Farm Ireland

Tuesday 17 July 2018

Reseeding is next on the agenda for this beef farmer after near stress-free summer

Philip Whitford, Ballyellen reseedeing 12ac with Master Crop Extended for Philip Donoghue, Goresbridge
Philip Whitford, Ballyellen reseedeing 12ac with Master Crop Extended for Philip Donoghue, Goresbridge
John Joyce

John Joyce

The stock have been very contented wherever they have been placed this summer thanks to the good weather and excellent ground and grazing conditions.

That said, I have noticed in the last week that grass is starting to become a little tighter. Calves and yearling stock are getting bigger and starting to eat more.

As the farm is heavily stocked with no beef cattle going to be sold anytime soon, I think it is best to go with another round of fertiliser on the grazing ground, especially where the cows are due to be grazing in the next few months.

The aftergrass has been growing very well after it got a good covering of slurry when the silage had been cut.

I will stick with the Sulphur Can as it seems to have worked well earlier in the year. I spread it at about three quarters of a bag per acre.

Maybe I should go a bit heavier as it will be soon time to start building grass for the autumn. Also, I often find the suckler cows can get very hungry from early September on.

I have earmarked a seven-acre field for reseeding. This ground is part of newly acquired land.

The field itself has great soil, but the grass is about 40 years old and has very little response to fertiliser.

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It was cut for silage earlier in the year, and then the aftergrass was grazed and it has now a lovely green covering of both grass and weeds so it is perfect for spraying in the next week.

I will spray it with two litres of Roundup per acre and it should be ready for ploughing later in the month.

I am a big fan of direct drilling or discing for the reseeding job, but this field needs to be ploughed and levelled.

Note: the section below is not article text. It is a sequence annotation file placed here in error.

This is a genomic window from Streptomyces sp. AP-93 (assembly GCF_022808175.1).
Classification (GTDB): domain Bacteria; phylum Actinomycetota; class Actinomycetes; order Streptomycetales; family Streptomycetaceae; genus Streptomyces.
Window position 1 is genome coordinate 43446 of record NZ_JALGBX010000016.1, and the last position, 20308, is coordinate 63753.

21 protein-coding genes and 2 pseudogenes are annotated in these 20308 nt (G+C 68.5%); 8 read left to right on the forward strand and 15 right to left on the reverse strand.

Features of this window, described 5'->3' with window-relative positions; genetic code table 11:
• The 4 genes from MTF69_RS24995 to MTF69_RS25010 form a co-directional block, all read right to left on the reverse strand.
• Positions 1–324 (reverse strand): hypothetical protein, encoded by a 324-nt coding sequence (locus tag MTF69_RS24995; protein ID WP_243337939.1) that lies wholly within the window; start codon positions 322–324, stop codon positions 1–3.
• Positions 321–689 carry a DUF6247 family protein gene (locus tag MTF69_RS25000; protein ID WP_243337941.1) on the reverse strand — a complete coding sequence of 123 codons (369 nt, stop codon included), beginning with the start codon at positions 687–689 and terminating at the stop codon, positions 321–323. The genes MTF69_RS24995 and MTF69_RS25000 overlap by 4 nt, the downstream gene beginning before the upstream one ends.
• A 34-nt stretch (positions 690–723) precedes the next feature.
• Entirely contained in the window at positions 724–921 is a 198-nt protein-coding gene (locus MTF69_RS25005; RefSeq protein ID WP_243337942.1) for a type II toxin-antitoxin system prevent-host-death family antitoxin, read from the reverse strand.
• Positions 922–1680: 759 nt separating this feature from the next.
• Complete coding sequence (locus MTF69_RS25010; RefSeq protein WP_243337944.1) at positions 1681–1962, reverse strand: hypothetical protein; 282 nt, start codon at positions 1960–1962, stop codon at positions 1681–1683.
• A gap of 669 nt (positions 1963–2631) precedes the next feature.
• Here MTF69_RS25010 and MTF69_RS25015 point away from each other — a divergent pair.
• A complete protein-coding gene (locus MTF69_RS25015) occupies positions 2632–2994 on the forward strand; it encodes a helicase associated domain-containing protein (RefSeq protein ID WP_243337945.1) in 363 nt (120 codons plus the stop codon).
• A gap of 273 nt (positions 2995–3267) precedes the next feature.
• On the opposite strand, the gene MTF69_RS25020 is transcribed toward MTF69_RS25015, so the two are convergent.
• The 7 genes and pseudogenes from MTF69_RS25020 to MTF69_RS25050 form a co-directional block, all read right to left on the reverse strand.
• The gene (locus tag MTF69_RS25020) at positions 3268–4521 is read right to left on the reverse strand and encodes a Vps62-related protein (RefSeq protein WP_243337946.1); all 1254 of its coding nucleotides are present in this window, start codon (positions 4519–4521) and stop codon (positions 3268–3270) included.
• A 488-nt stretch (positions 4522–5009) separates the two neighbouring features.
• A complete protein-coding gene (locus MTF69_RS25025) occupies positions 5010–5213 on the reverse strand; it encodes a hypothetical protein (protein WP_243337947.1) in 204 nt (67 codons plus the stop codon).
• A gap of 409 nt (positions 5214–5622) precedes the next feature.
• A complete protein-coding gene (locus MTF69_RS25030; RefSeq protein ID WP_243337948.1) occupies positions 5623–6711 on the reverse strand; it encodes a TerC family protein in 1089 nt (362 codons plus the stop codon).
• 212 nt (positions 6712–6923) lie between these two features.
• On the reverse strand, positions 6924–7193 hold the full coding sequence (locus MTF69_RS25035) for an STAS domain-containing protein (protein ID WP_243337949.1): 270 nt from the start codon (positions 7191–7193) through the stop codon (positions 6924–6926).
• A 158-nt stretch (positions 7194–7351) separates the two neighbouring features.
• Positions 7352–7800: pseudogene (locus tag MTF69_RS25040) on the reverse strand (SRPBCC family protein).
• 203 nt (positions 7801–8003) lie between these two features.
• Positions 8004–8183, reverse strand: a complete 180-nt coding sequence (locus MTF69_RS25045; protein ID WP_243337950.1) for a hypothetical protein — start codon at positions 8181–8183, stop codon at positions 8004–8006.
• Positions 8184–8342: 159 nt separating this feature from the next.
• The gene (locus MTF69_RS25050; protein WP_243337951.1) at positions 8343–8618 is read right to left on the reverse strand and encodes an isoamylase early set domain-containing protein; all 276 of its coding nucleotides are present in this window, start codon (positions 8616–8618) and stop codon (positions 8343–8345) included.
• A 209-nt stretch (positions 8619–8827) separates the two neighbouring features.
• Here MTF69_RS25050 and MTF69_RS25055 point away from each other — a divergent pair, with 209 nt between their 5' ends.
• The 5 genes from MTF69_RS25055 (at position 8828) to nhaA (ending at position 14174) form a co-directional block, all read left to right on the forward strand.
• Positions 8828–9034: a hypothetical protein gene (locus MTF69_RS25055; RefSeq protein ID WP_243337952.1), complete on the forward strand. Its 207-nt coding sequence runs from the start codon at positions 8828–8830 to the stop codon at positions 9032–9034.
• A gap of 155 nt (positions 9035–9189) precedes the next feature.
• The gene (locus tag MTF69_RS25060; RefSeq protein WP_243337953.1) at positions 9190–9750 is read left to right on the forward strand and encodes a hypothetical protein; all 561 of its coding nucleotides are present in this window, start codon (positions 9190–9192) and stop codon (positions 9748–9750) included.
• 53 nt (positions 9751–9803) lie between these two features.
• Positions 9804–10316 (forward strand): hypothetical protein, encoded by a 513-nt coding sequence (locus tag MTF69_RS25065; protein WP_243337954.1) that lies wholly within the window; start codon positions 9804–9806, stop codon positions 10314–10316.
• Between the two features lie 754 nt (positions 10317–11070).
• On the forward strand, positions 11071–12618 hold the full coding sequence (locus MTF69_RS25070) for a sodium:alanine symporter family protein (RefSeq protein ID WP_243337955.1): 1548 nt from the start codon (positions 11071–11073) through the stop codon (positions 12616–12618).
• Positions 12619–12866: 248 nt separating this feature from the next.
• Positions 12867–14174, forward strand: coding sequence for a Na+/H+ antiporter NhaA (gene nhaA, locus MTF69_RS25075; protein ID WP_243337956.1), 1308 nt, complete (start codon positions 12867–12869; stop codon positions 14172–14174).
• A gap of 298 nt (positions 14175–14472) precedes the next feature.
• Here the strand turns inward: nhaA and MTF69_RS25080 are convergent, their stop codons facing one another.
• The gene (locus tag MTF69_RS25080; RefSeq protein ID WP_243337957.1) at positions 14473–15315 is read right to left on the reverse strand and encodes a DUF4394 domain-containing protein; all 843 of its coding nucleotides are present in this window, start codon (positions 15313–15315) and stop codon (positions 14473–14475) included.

It is a straightforward reseed job and doesn't need drainage or digger work.

Reseeding is a costly job but always pays dividends over the years. I always have great intentions to reseed more ground but sometimes it doesn't work out for different reasons.

These vary from a shortage of grass to too much other work, and sometimes, financial considerations. But one thing is for sure, if you go out with the sprayer and Roundup there is no turning back.

We have our own way of working so this will cut down a little on cost and maybe it can be timed to coincide with ideal weather conditions.

We will run the leveller on it a number of times before a run of the power harrow and then sow in one pass.

I will use a mixture called Top 5 Extend for both grazing and silage cutting

Another job I am looking forward to in September is scanning the replacement heifers.

These are 18 mainly four and five-star heifers that were bred from our own herd. It is a higher number than usual, but with old cows that need replacing in the next few years it is no harm to have a few extra in-calf.

A big effort was put into these heifers as they were AI-served. The Dovea Limousin bull EBY was used on them.

He is an easy calving bull that is widely used on heifers.

I used him last year and was very happy with the results. EBY has high star ratings for both replacement and terminal. It took a bit of time to AI them, including both watching them and bringing them in.

But a strong bull calf and a pinch of meal worked wonders. There is good breeding in these heifers and crossed with a good AI bull they should breed excellent stock.

John Joyce farms at Carrigahorig, Nenagh, Co Tipperary

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